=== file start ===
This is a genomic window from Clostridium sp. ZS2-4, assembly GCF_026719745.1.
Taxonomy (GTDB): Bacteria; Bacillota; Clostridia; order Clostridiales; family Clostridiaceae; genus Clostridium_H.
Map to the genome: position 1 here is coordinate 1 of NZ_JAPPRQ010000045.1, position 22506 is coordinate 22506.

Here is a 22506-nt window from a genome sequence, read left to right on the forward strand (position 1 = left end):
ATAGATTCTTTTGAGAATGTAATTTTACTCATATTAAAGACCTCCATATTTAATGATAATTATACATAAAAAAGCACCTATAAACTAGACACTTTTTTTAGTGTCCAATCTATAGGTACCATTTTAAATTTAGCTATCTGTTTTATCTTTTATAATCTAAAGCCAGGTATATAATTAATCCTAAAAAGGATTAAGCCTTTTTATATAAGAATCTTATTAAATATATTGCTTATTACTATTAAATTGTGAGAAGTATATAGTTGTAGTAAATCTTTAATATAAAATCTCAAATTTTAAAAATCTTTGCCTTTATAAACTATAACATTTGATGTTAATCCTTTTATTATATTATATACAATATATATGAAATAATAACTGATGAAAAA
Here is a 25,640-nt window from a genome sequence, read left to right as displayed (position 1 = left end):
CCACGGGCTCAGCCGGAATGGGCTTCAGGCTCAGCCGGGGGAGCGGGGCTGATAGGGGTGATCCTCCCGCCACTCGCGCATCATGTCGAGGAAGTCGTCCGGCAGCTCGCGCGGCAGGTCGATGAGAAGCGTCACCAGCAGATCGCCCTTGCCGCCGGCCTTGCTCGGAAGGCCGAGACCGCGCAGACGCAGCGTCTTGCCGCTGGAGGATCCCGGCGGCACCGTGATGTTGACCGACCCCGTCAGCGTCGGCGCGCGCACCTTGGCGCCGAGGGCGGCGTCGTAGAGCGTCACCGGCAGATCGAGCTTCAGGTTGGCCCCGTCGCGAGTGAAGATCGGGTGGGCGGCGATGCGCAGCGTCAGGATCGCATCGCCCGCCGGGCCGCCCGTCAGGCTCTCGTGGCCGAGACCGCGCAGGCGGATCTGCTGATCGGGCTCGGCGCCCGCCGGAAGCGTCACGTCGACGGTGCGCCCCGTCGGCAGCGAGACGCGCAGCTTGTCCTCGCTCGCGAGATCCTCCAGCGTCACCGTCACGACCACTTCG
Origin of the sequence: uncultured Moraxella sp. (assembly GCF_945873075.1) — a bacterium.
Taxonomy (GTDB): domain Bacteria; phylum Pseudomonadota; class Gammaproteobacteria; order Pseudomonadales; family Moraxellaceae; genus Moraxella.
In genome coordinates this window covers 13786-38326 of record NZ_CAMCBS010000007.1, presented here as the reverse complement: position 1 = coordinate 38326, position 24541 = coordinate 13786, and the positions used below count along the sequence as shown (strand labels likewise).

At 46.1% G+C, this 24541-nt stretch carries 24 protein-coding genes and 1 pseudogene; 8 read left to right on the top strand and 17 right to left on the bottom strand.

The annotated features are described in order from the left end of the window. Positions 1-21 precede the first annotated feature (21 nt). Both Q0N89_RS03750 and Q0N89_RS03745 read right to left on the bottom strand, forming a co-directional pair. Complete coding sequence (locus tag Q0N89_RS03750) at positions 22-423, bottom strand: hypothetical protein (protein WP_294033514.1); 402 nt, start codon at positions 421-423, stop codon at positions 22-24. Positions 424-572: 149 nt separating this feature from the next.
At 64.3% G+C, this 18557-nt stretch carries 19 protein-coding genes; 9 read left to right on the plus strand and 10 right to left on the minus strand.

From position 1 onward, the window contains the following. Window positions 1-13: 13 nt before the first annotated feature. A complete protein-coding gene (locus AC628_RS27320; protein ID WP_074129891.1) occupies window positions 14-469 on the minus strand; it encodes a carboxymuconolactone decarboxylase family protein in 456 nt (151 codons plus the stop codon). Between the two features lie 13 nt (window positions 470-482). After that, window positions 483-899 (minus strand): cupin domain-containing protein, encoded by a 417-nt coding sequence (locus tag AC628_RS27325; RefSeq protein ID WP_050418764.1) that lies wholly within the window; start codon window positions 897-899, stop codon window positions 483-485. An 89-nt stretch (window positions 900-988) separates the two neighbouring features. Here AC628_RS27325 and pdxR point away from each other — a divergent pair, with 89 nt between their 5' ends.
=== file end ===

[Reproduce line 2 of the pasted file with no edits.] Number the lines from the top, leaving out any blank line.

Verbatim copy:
Taxonomy (GTDB): Bacteria; Bacillota; Clostridia; order Clostridiales; family Clostridiaceae; genus Clostridium_H.